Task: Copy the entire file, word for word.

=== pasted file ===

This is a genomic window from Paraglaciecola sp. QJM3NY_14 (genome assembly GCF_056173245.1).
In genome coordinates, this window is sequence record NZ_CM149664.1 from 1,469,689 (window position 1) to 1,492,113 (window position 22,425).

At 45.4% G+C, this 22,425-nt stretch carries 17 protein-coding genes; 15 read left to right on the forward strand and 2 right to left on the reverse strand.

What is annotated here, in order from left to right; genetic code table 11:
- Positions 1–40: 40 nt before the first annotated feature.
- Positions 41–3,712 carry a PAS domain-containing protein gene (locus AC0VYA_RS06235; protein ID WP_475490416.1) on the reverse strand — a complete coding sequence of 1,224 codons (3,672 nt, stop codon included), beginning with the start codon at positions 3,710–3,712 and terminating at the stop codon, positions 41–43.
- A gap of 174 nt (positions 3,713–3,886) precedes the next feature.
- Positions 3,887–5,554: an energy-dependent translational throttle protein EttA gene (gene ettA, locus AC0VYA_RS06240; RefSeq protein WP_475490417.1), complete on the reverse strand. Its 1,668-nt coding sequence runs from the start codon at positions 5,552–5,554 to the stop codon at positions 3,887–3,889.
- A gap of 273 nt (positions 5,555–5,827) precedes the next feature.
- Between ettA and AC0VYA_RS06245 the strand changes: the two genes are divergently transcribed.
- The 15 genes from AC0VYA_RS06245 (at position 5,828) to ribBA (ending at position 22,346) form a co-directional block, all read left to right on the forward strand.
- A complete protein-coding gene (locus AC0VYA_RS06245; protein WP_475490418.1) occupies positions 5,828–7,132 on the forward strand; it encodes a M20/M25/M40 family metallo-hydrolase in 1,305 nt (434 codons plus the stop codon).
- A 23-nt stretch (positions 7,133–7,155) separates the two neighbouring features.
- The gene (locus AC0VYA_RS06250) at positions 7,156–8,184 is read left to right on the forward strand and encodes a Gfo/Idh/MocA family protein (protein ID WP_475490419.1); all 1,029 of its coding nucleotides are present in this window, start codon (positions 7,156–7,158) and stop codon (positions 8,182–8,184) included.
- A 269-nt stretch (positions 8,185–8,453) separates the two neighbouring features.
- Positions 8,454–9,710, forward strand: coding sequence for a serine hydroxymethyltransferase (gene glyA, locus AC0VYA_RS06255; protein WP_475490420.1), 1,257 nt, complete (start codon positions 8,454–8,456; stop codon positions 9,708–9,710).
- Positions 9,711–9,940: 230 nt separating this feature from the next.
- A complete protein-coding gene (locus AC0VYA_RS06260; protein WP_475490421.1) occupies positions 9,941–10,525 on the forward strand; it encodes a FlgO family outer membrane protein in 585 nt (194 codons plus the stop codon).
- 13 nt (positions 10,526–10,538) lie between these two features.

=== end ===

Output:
This is a genomic window from Paraglaciecola sp. QJM3NY_14 (genome assembly GCF_056173245.1).
In genome coordinates, this window is sequence record NZ_CM149664.1 from 1,469,689 (window position 1) to 1,492,113 (window position 22,425).

At 45.4% G+C, this 22,425-nt stretch carries 17 protein-coding genes; 15 read left to right on the forward strand and 2 right to left on the reverse strand.

What is annotated here, in order from left to right; genetic code table 11:
- Positions 1–40: 40 nt before the first annotated feature.
- Positions 41–3,712 carry a PAS domain-containing protein gene (locus AC0VYA_RS06235; protein ID WP_475490416.1) on the reverse strand — a complete coding sequence of 1,224 codons (3,672 nt, stop codon included), beginning with the start codon at positions 3,710–3,712 and terminating at the stop codon, positions 41–43.
- A gap of 174 nt (positions 3,713–3,886) precedes the next feature.
- Positions 3,887–5,554: an energy-dependent translational throttle protein EttA gene (gene ettA, locus AC0VYA_RS06240; RefSeq protein WP_475490417.1), complete on the reverse strand. Its 1,668-nt coding sequence runs from the start codon at positions 5,552–5,554 to the stop codon at positions 3,887–3,889.
- A gap of 273 nt (positions 5,555–5,827) precedes the next feature.
- Between ettA and AC0VYA_RS06245 the strand changes: the two genes are divergently transcribed.
- The 15 genes from AC0VYA_RS06245 (at position 5,828) to ribBA (ending at position 22,346) form a co-directional block, all read left to right on the forward strand.
- A complete protein-coding gene (locus AC0VYA_RS06245; protein WP_475490418.1) occupies positions 5,828–7,132 on the forward strand; it encodes a M20/M25/M40 family metallo-hydrolase in 1,305 nt (434 codons plus the stop codon).
- A 23-nt stretch (positions 7,133–7,155) separates the two neighbouring features.
- The gene (locus AC0VYA_RS06250) at positions 7,156–8,184 is read left to right on the forward strand and encodes a Gfo/Idh/MocA family protein (protein ID WP_475490419.1); all 1,029 of its coding nucleotides are present in this window, start codon (positions 7,156–7,158) and stop codon (positions 8,182–8,184) included.
- A 269-nt stretch (positions 8,185–8,453) separates the two neighbouring features.
- Positions 8,454–9,710, forward strand: coding sequence for a serine hydroxymethyltransferase (gene glyA, locus AC0VYA_RS06255; protein WP_475490420.1), 1,257 nt, complete (start codon positions 8,454–8,456; stop codon positions 9,708–9,710).
- Positions 9,711–9,940: 230 nt separating this feature from the next.
- A complete protein-coding gene (locus AC0VYA_RS06260; protein WP_475490421.1) occupies positions 9,941–10,525 on the forward strand; it encodes a FlgO family outer membrane protein in 585 nt (194 codons plus the stop codon).
- 13 nt (positions 10,526–10,538) lie between these two features.